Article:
PRESS RELEASE - Ministerial Forest Event - COP 22 Tues 15 November at 5.30pm

PRESS RELEASE - Ministerial Forest Event - COP 22 Tues 15 November at 5.30pm

Tuesday, November 15, 2016

Gary Decker | +1-202-716-9832 | gdecker [at]

Maryka Paquette | +1-619-517-4126 | maryka.paquette [at]


Ministers, Global Leaders:
Forests Actions Are Advancing Global Climate Goals

Marrakech, Morocco, 15 Nov. 2016 – Global, national, and civil society leaders and Ministers from around the world joined together at a high-level event today to announce the range of forest actions that are advancing global climate goals. From new national initiatives to landmark analysis of corporate commitments to coordinated regional efforts, halting and reversing tropical deforestation is demonstrating its enormous potential as a central climate solution.

“For the first time in history, there is consensus that accelerated action on protecting and restoring forests is essential to progress towards the Paris climate agreement,” said Helen Clark, Administrator of the United Nations Development Programme. “And, as we move into a new era of cooperation to achieve the Sustainable Development Goals (SDGs) – to eradicate poverty, reduce disaster risk, spur green growth, and significantly reduce inequalities – it is increasingly clear that progress on forests is central to address these issues as well.”

Among the actions and initiatives highlighted at the high-level event:

  • Regional Platform for Sustainable Development of Oil Palm in Africa: The Africa Palm Oil Initiative (APOI), a signature initiative of the Tropical Forest Alliance 2020, is a platform for public private collaboration working across 10 West and Central African countries. Over the last two years, APOI has worked to foster the transition the palm oil sector to a sustainable driver of long-term, low-carbon development in the region in a way that is socially beneficial and protects tropical forests through a collaborative multi stakeholder effort. On the 16th of November during COP 22, we will see an important announcement on the sustainable palm oil sector from governments of the region who have been working with APOI and its key partners in civil society and business.
  • A Moratorium on Indonesian Peat: Forests on peat lands in Indonesia have been cleared rapidly over the past two decades to make way for oil palm plantations and other uses. This has generated very high greenhouse gas emissions as the underground peat contains many times as much carbon as is contained in the above-ground vegetation. Indonesia’s declared moratorium and peatland restoration commitment - to restore 2 million hectares of peat land over the next 5 years – is a highly globally significant pledge in terms of land use emissions reductions.
  • Landmark Brazilian Progress. In the Brazilian Amazon, deforestation fell 78% between 2004 and 2015. The country was also the first country to comply with the requirements to receive payments for REDD+ results and to obtain the official endorsement of the Secretariat of the Convention for the results of emission reduction in the Amazon, from 2006 to 2010, for a total of 2.91 Gigatonnes of CO2. The country is continuing these efforts, strengthening command and control measures and at the same time programs and initiatives that provide viable and sustainable economic alternatives to the 25 million citizens who live in the region and that recognize the economic and social value of forest resources. Brazil has committed to restore and reforest 12 million hectares of forests by 2030, for multiple purposes, to restore an additional 15 million hectares of degraded pasturelands and to enhance 5 million hectares of integrated cropland-livestock-forestry systems by 2030.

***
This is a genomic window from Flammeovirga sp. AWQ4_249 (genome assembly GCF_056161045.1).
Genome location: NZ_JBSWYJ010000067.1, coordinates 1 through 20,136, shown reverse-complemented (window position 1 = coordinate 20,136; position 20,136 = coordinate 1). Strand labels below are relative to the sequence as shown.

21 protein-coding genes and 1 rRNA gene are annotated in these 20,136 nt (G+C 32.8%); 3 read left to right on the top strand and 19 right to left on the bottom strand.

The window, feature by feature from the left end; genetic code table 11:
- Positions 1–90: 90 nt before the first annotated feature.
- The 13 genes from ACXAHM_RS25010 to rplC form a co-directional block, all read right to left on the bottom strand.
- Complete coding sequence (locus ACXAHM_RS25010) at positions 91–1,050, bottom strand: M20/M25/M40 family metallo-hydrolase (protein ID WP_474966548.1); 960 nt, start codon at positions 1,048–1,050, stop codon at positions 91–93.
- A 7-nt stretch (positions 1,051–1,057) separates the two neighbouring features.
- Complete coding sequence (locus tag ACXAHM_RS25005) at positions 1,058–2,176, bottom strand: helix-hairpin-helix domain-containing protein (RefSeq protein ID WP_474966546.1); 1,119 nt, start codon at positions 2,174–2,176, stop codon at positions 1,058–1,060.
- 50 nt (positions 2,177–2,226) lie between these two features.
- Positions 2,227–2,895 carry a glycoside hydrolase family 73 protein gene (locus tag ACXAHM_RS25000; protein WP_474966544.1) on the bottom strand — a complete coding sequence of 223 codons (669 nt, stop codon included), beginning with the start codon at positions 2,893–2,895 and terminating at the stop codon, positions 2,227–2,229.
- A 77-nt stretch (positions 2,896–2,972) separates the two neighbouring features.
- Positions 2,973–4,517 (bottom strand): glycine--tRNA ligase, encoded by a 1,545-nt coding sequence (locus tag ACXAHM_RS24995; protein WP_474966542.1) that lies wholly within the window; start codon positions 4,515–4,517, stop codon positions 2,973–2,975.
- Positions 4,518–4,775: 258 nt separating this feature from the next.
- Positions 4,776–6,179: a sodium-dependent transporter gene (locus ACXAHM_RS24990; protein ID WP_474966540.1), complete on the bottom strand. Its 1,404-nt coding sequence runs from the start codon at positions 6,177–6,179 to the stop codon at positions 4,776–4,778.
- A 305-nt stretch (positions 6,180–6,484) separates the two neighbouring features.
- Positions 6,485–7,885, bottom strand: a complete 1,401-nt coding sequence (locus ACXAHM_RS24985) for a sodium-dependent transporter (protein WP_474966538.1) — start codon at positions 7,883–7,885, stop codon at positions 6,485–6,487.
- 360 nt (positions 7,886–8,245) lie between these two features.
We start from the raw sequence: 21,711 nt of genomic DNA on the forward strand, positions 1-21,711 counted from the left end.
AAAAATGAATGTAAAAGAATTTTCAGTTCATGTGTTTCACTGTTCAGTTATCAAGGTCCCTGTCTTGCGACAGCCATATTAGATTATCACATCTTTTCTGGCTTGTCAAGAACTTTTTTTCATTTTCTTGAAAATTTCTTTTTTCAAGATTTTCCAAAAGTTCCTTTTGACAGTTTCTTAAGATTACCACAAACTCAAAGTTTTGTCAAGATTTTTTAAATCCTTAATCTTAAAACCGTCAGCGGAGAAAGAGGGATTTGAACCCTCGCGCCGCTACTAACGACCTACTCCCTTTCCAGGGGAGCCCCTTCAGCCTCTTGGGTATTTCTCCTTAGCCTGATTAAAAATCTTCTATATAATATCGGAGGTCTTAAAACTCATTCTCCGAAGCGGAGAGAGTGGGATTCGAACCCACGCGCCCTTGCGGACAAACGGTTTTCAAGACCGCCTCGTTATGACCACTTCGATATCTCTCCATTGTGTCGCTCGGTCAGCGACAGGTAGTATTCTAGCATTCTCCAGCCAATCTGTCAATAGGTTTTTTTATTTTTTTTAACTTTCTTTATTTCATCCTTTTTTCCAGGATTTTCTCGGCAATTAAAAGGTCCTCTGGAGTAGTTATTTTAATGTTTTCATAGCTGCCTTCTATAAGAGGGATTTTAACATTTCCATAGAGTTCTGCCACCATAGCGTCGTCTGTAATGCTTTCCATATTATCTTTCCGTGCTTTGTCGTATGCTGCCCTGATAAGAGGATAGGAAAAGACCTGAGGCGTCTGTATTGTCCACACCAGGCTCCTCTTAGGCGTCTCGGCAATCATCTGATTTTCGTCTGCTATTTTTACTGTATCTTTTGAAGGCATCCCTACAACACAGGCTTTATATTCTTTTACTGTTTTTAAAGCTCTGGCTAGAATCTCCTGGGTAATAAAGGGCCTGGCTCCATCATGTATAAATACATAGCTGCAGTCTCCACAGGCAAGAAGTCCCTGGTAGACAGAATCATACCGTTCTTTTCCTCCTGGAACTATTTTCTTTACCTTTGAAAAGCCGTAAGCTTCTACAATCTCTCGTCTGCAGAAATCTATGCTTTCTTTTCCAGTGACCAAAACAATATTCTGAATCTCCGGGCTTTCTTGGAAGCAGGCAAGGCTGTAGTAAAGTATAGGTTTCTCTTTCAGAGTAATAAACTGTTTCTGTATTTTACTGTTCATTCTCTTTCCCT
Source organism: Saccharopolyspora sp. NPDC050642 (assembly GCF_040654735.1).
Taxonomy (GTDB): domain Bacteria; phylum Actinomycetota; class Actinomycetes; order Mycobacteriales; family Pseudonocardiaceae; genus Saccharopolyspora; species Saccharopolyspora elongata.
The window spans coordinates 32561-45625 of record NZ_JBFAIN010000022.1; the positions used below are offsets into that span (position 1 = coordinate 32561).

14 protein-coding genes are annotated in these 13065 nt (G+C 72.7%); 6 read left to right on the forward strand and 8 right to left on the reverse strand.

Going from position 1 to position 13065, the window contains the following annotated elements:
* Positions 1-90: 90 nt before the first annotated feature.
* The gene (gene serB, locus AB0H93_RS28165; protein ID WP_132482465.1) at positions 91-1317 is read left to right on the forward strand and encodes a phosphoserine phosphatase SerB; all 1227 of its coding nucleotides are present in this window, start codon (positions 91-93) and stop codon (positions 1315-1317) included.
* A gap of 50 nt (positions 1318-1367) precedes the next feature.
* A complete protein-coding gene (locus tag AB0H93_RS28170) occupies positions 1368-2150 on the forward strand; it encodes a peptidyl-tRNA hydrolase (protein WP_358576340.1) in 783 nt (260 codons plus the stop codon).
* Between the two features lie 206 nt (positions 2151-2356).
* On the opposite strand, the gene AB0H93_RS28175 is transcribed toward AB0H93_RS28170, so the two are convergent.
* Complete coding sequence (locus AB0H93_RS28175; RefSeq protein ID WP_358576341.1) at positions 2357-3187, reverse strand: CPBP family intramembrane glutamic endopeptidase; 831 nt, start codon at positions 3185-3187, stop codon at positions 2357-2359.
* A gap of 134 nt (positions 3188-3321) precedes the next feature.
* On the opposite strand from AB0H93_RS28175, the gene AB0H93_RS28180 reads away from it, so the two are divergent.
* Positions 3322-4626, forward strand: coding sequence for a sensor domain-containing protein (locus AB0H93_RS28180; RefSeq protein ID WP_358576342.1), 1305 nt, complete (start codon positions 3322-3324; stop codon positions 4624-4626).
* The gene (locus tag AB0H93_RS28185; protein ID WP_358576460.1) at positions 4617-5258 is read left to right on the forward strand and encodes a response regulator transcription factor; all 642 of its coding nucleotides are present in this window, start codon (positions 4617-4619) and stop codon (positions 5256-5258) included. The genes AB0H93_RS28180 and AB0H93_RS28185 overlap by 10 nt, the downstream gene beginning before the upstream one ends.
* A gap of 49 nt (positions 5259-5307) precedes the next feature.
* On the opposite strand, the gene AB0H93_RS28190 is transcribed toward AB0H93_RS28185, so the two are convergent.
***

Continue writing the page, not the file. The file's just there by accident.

• Ongoing Action by Donor Country Leaders: In recent years, the Governments of Germany, Norway and the United Kingdom have worked closely together on REDD+. They are partnering with Colombia to implement an ambitious package of cross-sectoral actions and strengthen self-governance of ethnic territories, towards a goal of zero net deforestation in the amazon by 2030. These three donor countries are also continuing to work with Indonesia, and are supporting the Central African Forest Initiative – which has taken a major step over the past year with the signing of a US $200 million Letter of Intent to support REDD+ and responsible and inclusive development investments.
  • First Analysis of Forest Goal Implementation Finds Notable Progress, and More Needed: The 2014 New York Declaration on Forests (NYDF) Progress Assessment shows significant action since 2014, when hundreds of governments, indigenous groups, companies and NGOs endorsed the landmark goal to protect forests and end natural forest loss by 2030. This first analysis shows that the number of commitments related to reducing deforestation continues to rise, with over 700 worldwide. However, policy action and government support is needed for serious implementation.